New York City is everything people say it is and everything they persist in believing it is not.


New York City is everything people say it is, and everything they persist in believing it is not. It’s passersby who look locked in a Lucite box of indifference, and those who will snap out of it in a second if you really seem to need help. It’s a city of faceless glass-and-steel monoliths and a village of single-family houses and volunteer school safety patrols.

It’s places to eat where the tab defies belief, and corner falafel stands with a line down the street at lunchtime. It’s tough and it’s friendly and it’s terrifying and it’s homey. From the shores of Staten Island to the northernmost reaches of the Bronx, it’s more or less everything, sometimes all on the same block.

And because of That it can be the easiest city in the world in which to be a reporter and writer. For three years I wrote a column for the New York Times called About New York, which is perhaps the best gig in daily journalism two columns a week about anything you want, anywhere in the five boroughs. When, occasionally, the ideas evaporated, when there was no firehouse closing or hot dog-eating contest to investigate, I knew exactly what to do. I rode the subway to a random stop Rockaway Boulevard, Parkchester and began to walk

Trust me: within a 15-minute walk of any subway stop in New York there is a beauty salon with a proprietor who has stories to tell, or a community garden with volunteers who can’t wait to have someone notice their urban zucchini, or a playground with moms who have a bone to pick about the school system, or simply a bus stop with a sampling of New Yorkers.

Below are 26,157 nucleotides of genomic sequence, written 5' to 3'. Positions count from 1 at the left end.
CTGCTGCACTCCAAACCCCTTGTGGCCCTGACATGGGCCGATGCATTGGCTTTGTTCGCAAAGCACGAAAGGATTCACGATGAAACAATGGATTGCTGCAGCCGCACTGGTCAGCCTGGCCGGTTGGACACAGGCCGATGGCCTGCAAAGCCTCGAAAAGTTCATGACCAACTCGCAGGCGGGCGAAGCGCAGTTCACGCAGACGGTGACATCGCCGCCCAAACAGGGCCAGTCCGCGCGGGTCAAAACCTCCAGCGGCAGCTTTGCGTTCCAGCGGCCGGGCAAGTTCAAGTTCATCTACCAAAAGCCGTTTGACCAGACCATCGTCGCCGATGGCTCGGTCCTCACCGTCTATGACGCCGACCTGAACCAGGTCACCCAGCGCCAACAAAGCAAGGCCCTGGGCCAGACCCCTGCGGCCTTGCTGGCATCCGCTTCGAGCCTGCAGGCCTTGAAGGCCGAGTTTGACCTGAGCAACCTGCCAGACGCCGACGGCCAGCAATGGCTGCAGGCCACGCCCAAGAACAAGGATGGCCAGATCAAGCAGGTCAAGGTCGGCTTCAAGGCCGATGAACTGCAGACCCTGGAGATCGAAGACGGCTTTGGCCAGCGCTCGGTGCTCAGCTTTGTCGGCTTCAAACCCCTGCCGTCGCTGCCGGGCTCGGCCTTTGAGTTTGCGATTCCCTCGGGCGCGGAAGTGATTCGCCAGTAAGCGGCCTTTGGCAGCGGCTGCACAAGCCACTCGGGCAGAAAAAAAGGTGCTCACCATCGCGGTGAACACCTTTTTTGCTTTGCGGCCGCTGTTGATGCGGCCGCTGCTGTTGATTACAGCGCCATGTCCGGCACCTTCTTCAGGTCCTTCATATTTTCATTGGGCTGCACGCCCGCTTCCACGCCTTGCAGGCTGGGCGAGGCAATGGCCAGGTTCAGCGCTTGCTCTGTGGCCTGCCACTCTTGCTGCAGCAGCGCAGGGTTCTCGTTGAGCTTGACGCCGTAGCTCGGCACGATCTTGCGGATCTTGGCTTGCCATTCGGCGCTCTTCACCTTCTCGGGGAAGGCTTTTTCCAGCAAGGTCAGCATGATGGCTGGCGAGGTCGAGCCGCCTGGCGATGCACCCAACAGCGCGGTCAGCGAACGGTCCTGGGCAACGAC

The benches along the boardwalk in Coney Island were my lodestone, filled with elderly men who knew the story of the city better than some historians; I had only to take a notebook and a pen from my bag, and the world, or at least a detailed and richly remembered part of it, was mine.

The pitfall for reporters is that there are as many clichés in the city as there are bodegas. Those elderly retirees, with their jaded view of the changing neighborhood and their mahjongg-playing wives, have long been a staple of sitcoms and movies. Neon signs, crusty waiters, extravagant graffiti it’s all been done. Luckily the city itself provides a fresh perspective because of its never-ending metamorphosis.

The bench sitters of my youth have been replaced in some areas by a new incarnation black instead of white, Baptist instead of Jewish, former bus drivers instead of print shop owners. New Yorkers are always remaking themselves, and New York, too.

Last world

The elegant and iconic main building of the New York Public Library, with the pair of stone lions guarding the entrance, looks as though it has always been there. But in fact, it was built on what was once a reservoir, the park behind it a battle site in 1776 and a Potter’s Field 50 years later. When I was a neophyte reporter that park was known mainly for drug deals and monster rats; today it is a beautifully manicured place to have a cup of coffee or a meal al fresco.

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